Box Tops Prove Rusty in Reunion

In the mid-'60s, Memphis' Box Tops, like their transatlantic cousins the Who, were busy translating the Motown influences of the day into blue-eyed rock 'n' soul. Their biggest hits were "Cry Like a Baby" and the oft-covered classic "The Letter"--songs that combined a dose of mod-style pop with R&B; undercurrents and a hint of country twang.

When the Box Tops broke up in 1970, singer Alex Chilton went on to join Big Star, a forerunner of the distinctive power-pop later realized by groups such as R.E.M. and the Replacements.


Considering their lively legacy, the Box Tops' reunion--the first featuring all five original members in 30 years--at the House of Blues on Friday was rather anticlimactic. The quintet, unnecessarily augmented by a two-man horn section and a couple of female backing singers, sounded disappointingly rusty and unfocused, though it did pull its act together on a few occasions--notably "Choo Choo Train," "Neon Rainbow" and "The Letter."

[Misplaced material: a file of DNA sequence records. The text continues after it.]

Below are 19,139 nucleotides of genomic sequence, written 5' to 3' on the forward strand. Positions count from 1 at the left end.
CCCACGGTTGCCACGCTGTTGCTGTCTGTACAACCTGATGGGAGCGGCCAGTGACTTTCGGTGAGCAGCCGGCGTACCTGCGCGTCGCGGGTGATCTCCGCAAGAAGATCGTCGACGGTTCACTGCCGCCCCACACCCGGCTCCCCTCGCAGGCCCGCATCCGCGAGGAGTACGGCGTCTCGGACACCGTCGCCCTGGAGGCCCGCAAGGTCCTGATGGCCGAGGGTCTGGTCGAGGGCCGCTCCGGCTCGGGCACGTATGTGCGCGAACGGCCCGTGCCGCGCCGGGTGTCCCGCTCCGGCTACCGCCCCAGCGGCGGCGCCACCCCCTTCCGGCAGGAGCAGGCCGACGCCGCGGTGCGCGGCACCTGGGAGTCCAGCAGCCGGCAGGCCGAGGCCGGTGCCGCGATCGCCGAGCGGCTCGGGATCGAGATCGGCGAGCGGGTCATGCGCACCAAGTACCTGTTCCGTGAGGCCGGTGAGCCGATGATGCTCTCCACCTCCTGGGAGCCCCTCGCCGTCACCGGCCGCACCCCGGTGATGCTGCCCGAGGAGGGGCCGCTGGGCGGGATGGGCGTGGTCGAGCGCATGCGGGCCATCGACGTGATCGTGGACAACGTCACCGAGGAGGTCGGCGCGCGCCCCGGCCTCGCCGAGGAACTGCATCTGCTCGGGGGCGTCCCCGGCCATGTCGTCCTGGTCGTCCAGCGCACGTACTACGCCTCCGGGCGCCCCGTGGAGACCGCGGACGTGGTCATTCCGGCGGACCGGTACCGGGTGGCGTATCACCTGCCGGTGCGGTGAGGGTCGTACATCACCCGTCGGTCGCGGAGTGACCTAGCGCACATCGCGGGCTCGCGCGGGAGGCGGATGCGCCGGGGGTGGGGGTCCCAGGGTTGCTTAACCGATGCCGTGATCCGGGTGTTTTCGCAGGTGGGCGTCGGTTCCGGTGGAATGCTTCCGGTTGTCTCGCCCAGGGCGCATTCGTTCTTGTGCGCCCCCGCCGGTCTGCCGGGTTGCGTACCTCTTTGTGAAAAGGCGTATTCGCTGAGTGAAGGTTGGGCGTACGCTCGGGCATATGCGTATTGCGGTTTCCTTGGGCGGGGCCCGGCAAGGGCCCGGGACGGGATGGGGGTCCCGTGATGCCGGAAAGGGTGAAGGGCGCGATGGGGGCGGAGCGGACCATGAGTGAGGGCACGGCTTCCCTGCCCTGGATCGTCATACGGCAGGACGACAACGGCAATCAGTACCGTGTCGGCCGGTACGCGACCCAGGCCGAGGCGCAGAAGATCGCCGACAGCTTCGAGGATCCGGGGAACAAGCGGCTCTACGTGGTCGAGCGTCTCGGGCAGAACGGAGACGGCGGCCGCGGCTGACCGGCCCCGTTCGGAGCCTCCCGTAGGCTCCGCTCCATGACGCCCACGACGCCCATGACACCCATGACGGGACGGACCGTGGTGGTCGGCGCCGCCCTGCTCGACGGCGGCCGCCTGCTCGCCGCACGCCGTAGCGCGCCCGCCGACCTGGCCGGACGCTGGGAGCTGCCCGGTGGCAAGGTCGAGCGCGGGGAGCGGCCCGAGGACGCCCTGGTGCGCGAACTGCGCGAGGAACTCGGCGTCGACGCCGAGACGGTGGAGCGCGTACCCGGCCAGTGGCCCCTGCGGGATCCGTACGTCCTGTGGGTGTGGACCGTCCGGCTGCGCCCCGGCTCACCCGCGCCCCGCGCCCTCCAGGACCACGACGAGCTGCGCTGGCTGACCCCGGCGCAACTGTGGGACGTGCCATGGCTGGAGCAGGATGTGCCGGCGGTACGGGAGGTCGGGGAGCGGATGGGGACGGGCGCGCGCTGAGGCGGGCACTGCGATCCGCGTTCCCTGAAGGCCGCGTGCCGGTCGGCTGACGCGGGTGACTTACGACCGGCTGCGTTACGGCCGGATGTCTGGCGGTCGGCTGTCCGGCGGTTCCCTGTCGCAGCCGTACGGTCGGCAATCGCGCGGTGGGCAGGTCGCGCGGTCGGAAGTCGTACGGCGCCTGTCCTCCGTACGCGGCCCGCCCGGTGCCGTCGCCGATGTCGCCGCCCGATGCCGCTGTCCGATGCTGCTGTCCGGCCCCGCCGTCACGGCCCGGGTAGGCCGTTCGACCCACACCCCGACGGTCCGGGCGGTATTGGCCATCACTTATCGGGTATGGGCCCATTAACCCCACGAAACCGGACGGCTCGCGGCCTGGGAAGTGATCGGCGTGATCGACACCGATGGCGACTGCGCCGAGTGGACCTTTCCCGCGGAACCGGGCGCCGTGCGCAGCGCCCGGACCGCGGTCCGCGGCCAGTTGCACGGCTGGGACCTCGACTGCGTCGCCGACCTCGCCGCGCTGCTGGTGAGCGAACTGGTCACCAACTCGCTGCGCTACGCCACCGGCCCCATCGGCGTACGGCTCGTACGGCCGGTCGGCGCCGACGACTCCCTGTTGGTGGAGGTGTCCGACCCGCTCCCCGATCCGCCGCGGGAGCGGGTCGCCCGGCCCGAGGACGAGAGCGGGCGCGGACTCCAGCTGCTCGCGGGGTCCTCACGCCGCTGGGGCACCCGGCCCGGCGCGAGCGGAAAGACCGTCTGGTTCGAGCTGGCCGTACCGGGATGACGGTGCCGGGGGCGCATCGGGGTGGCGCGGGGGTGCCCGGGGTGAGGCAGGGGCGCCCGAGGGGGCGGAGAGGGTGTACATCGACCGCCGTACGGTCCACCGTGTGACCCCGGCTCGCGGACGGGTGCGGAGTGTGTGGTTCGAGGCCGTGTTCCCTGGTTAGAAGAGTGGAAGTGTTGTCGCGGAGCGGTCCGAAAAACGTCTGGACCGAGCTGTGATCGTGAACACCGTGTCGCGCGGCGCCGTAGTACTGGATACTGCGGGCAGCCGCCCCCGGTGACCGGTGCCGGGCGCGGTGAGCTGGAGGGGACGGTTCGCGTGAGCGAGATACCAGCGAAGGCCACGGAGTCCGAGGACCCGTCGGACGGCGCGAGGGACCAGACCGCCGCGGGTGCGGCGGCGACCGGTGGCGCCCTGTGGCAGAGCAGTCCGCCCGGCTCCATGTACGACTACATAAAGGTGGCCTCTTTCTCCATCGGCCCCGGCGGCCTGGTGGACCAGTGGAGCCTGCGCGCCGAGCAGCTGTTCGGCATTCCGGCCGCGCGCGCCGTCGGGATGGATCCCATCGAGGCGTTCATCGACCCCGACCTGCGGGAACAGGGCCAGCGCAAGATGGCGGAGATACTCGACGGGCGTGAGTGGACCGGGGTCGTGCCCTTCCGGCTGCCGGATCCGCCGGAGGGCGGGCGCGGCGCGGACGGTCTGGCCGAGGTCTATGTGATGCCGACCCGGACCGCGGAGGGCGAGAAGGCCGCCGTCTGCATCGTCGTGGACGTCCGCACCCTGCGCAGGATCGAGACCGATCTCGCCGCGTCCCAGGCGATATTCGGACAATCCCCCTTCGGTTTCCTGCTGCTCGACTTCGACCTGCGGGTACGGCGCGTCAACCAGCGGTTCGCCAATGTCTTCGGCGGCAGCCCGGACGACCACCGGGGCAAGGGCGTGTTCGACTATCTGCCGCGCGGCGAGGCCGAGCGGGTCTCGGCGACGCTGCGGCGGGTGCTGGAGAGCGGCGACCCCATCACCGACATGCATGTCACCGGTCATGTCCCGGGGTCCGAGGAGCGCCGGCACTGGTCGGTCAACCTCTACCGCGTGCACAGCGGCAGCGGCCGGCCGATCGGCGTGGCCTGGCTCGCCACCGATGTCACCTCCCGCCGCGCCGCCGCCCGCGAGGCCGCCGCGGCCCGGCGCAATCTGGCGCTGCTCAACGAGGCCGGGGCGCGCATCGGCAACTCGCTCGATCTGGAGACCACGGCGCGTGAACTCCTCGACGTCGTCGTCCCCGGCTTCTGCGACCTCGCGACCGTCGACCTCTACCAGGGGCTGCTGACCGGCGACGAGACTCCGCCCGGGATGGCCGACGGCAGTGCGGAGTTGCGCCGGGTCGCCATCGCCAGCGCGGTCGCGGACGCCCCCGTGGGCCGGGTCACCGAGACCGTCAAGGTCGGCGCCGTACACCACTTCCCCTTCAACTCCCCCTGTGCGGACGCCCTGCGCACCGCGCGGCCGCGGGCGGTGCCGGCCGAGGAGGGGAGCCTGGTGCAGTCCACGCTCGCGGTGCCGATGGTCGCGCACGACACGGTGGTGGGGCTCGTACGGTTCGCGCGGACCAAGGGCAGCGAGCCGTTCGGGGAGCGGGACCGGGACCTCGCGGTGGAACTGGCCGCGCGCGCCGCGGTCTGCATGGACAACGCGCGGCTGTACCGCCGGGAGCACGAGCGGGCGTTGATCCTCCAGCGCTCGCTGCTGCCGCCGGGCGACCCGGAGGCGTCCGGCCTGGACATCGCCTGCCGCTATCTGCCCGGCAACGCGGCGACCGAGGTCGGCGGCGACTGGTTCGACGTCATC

During the course of the evening it was easy to see why Chilton has become something of a cult figure over the years--his inspiration for being onstage might have been vague, but his charisma wasn't. Cracking topical jokes and pulling punked-out James Brown-style stage moves, Chilton managed to keep things interesting for the modest crowd, whether he was genuinely caught up in its warm nostalgia vibe or simply mocking it.


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